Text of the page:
MPs blast NHS over failure to implement cyber reforms after ransomware attack

Posted On: 
18th April 2018

The NHS has failed to implement a single recommendation to protect it from another cyber assault almost a year after a major attack hit the health service, MPs have revealed.

The WannaCry attack led to some 20,000 cancelled operations
Credit: 
PA Images

Some 22 recommendations were made by the Department of Health and Social Care, NHS England and NHS Improvement in the wake of the WannaCry attack in May 2017.

But in a damning report, the powerful Public Accounts Committee found DHSC still has no idea how much the changes will cost or when they might be implemented.

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The attack hit more than 200,000 computers in at least 100 countries, including those in 80 NHS trusts plus 603 other NHS organisations - leading to almost 20,000 cancelled appointments.

According to the PAC the NHS was “unprepared” for the attack, and said the health service was "lucky" as the assault could have been "much worse".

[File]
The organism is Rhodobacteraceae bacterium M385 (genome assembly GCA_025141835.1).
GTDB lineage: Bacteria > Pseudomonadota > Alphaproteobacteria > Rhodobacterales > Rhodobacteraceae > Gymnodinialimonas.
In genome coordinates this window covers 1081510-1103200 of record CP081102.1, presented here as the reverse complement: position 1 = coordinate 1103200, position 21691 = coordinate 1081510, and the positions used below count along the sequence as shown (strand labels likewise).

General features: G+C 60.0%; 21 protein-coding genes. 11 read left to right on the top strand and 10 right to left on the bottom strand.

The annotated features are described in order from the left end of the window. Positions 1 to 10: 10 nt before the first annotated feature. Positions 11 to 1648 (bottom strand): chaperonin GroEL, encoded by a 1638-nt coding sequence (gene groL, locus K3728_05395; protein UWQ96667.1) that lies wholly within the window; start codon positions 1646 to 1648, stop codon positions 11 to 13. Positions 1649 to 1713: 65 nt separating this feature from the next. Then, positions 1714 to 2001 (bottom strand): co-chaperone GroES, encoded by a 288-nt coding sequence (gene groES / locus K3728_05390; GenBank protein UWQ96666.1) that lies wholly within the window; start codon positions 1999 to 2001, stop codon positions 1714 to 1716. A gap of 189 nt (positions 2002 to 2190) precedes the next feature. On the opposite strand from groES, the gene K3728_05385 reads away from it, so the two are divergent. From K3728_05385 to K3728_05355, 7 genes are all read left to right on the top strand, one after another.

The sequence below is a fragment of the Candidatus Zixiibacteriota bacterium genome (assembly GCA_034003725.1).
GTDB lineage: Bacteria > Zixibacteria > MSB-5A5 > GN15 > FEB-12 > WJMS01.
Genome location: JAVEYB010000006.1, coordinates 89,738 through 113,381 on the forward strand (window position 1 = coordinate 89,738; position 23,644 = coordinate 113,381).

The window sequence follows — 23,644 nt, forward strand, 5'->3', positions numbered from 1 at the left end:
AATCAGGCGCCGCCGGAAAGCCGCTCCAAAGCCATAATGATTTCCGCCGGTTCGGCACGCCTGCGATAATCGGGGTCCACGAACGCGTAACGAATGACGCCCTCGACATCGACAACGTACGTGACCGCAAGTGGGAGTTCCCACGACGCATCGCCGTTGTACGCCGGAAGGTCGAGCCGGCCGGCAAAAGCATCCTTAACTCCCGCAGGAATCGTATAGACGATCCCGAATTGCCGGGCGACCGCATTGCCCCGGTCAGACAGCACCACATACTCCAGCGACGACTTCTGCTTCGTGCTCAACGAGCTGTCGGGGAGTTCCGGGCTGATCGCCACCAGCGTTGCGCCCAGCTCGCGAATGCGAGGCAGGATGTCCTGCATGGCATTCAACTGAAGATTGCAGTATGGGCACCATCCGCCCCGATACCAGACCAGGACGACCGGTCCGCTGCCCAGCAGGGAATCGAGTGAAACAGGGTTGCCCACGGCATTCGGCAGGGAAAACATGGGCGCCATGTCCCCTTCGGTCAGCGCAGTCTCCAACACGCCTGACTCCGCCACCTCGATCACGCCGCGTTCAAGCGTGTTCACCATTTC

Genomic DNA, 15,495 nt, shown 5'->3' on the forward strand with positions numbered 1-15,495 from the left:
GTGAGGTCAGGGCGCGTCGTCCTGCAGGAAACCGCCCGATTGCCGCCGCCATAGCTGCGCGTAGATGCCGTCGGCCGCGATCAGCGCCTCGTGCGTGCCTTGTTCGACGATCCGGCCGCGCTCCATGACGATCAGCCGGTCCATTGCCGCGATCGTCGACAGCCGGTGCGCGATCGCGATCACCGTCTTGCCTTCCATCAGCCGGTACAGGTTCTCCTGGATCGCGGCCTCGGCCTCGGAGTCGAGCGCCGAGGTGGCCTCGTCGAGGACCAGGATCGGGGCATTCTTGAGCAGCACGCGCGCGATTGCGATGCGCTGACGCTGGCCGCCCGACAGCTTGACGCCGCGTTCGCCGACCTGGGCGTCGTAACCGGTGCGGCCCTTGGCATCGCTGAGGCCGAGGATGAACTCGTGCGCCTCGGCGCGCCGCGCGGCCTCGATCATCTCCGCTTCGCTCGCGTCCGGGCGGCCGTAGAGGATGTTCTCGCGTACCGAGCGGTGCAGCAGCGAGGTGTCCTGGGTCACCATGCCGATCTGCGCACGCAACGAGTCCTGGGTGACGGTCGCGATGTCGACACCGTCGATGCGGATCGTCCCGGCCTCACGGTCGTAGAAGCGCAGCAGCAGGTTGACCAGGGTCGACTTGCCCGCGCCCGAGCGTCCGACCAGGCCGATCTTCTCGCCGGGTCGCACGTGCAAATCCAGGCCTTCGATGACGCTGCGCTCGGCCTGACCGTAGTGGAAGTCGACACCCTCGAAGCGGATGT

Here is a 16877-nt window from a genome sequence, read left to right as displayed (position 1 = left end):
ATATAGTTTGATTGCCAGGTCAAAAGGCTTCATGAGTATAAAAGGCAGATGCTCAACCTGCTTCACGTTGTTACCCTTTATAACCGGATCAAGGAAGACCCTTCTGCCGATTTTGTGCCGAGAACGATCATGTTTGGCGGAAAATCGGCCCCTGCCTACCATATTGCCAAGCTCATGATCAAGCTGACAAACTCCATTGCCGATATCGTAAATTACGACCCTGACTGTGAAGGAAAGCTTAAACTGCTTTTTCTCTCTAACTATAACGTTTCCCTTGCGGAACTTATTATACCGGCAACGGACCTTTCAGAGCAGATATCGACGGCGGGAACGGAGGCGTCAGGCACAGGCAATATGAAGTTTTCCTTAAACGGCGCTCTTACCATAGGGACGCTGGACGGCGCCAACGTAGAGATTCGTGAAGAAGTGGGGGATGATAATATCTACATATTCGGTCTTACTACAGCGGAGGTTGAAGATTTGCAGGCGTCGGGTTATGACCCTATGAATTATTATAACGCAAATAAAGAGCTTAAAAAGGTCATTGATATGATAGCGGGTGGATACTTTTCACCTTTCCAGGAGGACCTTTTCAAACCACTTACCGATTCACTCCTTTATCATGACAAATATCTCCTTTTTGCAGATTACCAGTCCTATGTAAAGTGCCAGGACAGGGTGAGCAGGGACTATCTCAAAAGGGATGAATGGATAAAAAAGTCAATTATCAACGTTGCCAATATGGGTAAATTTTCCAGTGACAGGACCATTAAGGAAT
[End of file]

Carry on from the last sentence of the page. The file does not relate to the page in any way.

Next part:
Chair of the committee Meg Hillier said: "The extensive disruption caused by WannaCry laid bare serious vulnerabilities in the cyber-security and response plans of the NHS.

"But the impact on patients and the service more generally could have been far worse. And government must waste no time in preparing for future cyber-attacks - something it admits are now a fact of life.

"It is therefore alarming that, nearly a year on from WannaCry, plans to implement the lessons learned are still to be agreed."

The report said the Salisbury nerve agent attack had "heightened concerns about the UK's ability to respond to international threats, and hammers home the risks from those hostile to the UK".

And it added: "A cyber-attack is a weapon which can have a huge impact on safety and security. It needs to be treated as a serious, critical threat.

"The rest of government could also learn important lessons from WannaCry."

A spokesperson for the DHSC said: "Every part of the NHS must be clear that it has learned the lessons of Wannacry.

"The health service has improved its cyber-security since the attack, but there is more work to do to protect data and patient care.

"We have supported that work by investing over £60m to address key cyber-security weaknesses - and plan to spend a further £150m over the next two years to improve resilience, including setting up a new National Secure Operations Centre to boost our ability to prevent, detect and respond to incidents."

It comes amid fears of a major cyber assault from Russia, after it was revealed hackers from the country had gained access to thousands of UK-based devices.